Integrity without Complexity


When it comes to having their finger on the pulse of what online consumers want, arguably knows more than any other company. That data-driven and qualitative knowledge carries into the B2B world via Amazon Web Services (AWS). So when CEO Andy Jassy finally introduced the AWS Blockchain portfolio last year based on that highly respected market research, his notable conclusion was that Enterprises primarily wanted a “simple, immutable verifiable ledger” from Blockchain technology. Translated into business speak, that’s “integrity, without the complexity” which justified the related Quantum Ledger Database (QLDB) pre-announcement.

CyberSecurity's killer app


The iconic 5 part NIST Cybersecurity framework is missing a step. In between ‘Detect’ and ‘Respond’ should be ‘Contain’. Damage from cyber attacks is always material to the victim organization (globally totalling a staggering $600 billion or 1% of global GDP in 2018). It’s sadly also career-limiting for upto a third of the teams involved. In a mature cybersecurity ‘assume breached’ strategy, the goal is therefore to minimize and contain this debilitating attack damage, before the inevitable response and incident recovery processes kick in. All of which is triggered by accelerated threat detection time - the killer app for Chains of Custody!

Security Budget Judo


A lot has been written about companies struggling to invest enough in CyberSecurity, given today’s epidemic of data breaches, ransomware, identity theft and other damaging online attacks. However, the discussion needs to be had at the next level of granularity. All budgets across the enterprise are allocated along organizational business unit lines, often divided down through the hierarchy. IT budgets are no different. Conway’s Law basically declares products are a function of their producers’ org charts. That’s a very appropriate strategic framework to apply against escalating security challenges.

VMworld 2019: From Shared Responsibility to Full Accountability


As we enter the 2nd decade of cloud adoption, IT’s primary role has shifted from full stack implementation and delivery of technology solutions, to governance of same by SaaS and Cloud providers. Those providers are responsible for the technology layers, whereas IT assumes responsibility for the security and compliance of data in the cloud. That’s the business view of Shared Responsibility in the cloud.

Can you still Trust your Single Source of Truth?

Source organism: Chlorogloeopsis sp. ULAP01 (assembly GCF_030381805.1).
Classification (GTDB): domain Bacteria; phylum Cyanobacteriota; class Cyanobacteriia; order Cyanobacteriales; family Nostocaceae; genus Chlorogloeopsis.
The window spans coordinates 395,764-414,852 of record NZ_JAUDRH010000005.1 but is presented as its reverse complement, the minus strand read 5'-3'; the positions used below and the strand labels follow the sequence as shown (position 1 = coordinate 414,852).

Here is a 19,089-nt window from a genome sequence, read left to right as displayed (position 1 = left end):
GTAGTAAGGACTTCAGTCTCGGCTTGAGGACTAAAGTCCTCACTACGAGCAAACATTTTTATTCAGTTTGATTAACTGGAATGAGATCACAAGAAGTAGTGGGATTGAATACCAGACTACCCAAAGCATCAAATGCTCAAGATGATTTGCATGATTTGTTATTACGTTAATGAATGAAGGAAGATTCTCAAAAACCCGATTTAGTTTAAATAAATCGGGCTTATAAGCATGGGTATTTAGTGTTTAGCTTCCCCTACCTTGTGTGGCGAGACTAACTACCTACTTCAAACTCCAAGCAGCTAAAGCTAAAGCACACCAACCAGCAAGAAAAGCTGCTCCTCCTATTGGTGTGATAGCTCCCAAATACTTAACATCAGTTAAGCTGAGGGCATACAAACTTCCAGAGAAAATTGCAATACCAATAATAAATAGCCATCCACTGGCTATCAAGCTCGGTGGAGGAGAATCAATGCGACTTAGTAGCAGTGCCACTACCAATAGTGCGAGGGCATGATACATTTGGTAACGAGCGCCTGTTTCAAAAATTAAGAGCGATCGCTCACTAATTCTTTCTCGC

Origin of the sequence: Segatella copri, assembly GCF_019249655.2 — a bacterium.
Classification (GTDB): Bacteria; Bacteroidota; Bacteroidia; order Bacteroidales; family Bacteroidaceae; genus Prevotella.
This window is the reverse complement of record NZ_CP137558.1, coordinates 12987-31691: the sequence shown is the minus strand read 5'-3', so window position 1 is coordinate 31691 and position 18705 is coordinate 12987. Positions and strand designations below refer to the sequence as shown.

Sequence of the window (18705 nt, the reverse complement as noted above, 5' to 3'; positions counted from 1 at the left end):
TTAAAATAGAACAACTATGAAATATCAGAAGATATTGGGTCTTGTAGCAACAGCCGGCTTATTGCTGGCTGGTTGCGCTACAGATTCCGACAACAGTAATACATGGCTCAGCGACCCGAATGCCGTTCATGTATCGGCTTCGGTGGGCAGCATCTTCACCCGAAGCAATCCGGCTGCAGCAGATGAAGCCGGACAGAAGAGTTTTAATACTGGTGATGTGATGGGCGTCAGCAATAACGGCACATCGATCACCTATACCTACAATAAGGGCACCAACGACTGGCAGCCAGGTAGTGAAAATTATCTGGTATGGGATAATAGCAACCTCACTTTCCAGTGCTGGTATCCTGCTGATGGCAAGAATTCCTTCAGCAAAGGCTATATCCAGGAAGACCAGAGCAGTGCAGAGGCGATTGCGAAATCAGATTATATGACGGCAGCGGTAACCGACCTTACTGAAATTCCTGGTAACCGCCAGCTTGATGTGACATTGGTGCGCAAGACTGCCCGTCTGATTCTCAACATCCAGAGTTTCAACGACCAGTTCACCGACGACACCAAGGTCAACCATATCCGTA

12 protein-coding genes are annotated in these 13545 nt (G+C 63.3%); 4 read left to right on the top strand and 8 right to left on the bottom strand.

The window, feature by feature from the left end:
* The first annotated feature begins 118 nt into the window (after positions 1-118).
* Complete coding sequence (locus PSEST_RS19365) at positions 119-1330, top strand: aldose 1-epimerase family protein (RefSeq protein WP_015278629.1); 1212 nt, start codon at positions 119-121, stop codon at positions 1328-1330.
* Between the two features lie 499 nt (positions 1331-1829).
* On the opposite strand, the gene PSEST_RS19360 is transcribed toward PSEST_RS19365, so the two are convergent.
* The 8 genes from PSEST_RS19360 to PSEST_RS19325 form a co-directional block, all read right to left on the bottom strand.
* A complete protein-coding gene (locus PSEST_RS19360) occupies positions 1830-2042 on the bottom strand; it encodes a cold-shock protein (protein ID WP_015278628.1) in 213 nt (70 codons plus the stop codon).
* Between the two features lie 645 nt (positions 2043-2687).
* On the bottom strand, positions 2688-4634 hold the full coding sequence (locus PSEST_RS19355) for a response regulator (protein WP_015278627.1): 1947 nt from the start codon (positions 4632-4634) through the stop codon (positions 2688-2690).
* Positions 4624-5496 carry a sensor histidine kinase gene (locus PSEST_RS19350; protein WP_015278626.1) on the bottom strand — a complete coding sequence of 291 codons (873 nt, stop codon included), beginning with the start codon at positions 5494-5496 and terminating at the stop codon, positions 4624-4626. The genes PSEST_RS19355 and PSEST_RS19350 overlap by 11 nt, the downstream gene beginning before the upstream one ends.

The torrid pace of Digital Transformation is stretching Enterprise Resource Planning (ERP) financial systems in uncharted directions. Business opportunities to address modern customer requirements also carry new Security, Governance and Compliance risks. The distribution of operational data across many SaaS, PaaS & IaaS Clouds, recently merged/acquired companies, suppliers, distributors, channel partners and end customer Systems of Record, is a new existential threat. Finance teams and other business leaders running their departments with this fragmented operational data, have realized the Single Source of Truth concept born in the Client/Server era is now breaking at the seams.

Facebook Libra - opportunity you didn't read about at launch

(Prologue - I am a public Facebook skeptic due to their numerous privacy and security shortcomings. See my #DataResponsibility blog. However I am encouraged by the steps Facebook’s Calibra Team outlined in the design of their first token offering)

The highly anticipated announcement (not launch) of "Facebook's Blockchain" focused on the many sides of its payment features. Serving the under-banked, removing payment friction for those with credit, tackling global crypto governance, domestic & international regulatory tangents, will all dominate Libra discussion for the foreseeable future. But those topics merely hint at its potential for both good & evil. This key paper of the Libra announcement indicates where the hidden majority of opportunity & risk actually lies.

Data Responsibility: An Open Letter To The Tech Industry

2017 will be remembered as the End of our Data Innocence.

We saw next-level data breaches (Equifax, Yahoo!, SEC, Uber, etc), the #FakeNews epidemic, political weaponization of Social Media, and the recurring threats (both hyperbolic and very real)  on the hazards of unchecked AI.

Data-related events are escalating in public visibility and impact, and pose one of the greatest threats to the advancement of the tech industry that we’ve ever seen. And while it’s easy to sit back and blame criminals, rogue nations or other bad actors, the time for being passive is behind us.